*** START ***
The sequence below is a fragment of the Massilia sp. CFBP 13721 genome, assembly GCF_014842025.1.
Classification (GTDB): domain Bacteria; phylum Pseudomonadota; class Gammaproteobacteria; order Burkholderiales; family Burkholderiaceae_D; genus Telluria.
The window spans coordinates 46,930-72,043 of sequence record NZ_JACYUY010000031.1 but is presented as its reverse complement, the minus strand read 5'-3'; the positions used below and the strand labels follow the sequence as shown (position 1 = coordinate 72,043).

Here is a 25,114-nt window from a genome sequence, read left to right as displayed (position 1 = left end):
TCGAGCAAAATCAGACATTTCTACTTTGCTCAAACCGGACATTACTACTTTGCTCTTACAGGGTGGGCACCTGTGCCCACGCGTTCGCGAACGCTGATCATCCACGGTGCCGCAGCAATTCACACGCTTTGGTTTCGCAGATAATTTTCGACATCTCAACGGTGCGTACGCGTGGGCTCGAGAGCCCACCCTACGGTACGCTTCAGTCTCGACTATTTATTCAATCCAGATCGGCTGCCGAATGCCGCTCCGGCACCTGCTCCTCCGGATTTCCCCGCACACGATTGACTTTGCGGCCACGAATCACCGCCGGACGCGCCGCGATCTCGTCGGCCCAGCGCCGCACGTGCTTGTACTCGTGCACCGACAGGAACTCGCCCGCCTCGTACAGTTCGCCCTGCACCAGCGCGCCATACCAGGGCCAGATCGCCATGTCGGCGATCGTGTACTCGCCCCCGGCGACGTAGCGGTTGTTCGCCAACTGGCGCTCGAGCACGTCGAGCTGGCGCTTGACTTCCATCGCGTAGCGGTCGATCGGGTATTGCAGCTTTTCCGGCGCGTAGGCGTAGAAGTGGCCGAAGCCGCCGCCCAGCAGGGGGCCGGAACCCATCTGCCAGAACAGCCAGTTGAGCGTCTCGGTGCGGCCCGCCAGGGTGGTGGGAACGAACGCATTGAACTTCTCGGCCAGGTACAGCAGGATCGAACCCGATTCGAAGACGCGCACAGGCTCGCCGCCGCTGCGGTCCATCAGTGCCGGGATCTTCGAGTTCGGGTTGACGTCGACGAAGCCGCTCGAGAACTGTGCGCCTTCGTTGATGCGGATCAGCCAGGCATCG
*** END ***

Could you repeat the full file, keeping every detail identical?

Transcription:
The sequence below is a fragment of the Massilia sp. CFBP 13721 genome, assembly GCF_014842025.1.
Classification (GTDB): domain Bacteria; phylum Pseudomonadota; class Gammaproteobacteria; order Burkholderiales; family Burkholderiaceae_D; genus Telluria.
The window spans coordinates 46,930-72,043 of sequence record NZ_JACYUY010000031.1 but is presented as its reverse complement, the minus strand read 5'-3'; the positions used below and the strand labels follow the sequence as shown (position 1 = coordinate 72,043).

Here is a 25,114-nt window from a genome sequence, read left to right as displayed (position 1 = left end):
TCGAGCAAAATCAGACATTTCTACTTTGCTCAAACCGGACATTACTACTTTGCTCTTACAGGGTGGGCACCTGTGCCCACGCGTTCGCGAACGCTGATCATCCACGGTGCCGCAGCAATTCACACGCTTTGGTTTCGCAGATAATTTTCGACATCTCAACGGTGCGTACGCGTGGGCTCGAGAGCCCACCCTACGGTACGCTTCAGTCTCGACTATTTATTCAATCCAGATCGGCTGCCGAATGCCGCTCCGGCACCTGCTCCTCCGGATTTCCCCGCACACGATTGACTTTGCGGCCACGAATCACCGCCGGACGCGCCGCGATCTCGTCGGCCCAGCGCCGCACGTGCTTGTACTCGTGCACCGACAGGAACTCGCCCGCCTCGTACAGTTCGCCCTGCACCAGCGCGCCATACCAGGGCCAGATCGCCATGTCGGCGATCGTGTACTCGCCCCCGGCGACGTAGCGGTTGTTCGCCAACTGGCGCTCGAGCACGTCGAGCTGGCGCTTGACTTCCATCGCGTAGCGGTCGATCGGGTATTGCAGCTTTTCCGGCGCGTAGGCGTAGAAGTGGCCGAAGCCGCCGCCCAGCAGGGGGCCGGAACCCATCTGCCAGAACAGCCAGTTGAGCGTCTCGGTGCGGCCCGCCAGGGTGGTGGGAACGAACGCATTGAACTTCTCGGCCAGGTACAGCAGGATCGAACCCGATTCGAAGACGCGCACAGGCTCGCCGCCGCTGCGGTCCATCAGTGCCGGGATCTTCGAGTTCGGGTTGACGTCGACGAAGCCGCTCGAGAACTGTGCGCCTTCGTTGATGCGGATCAGCCAGGCATCG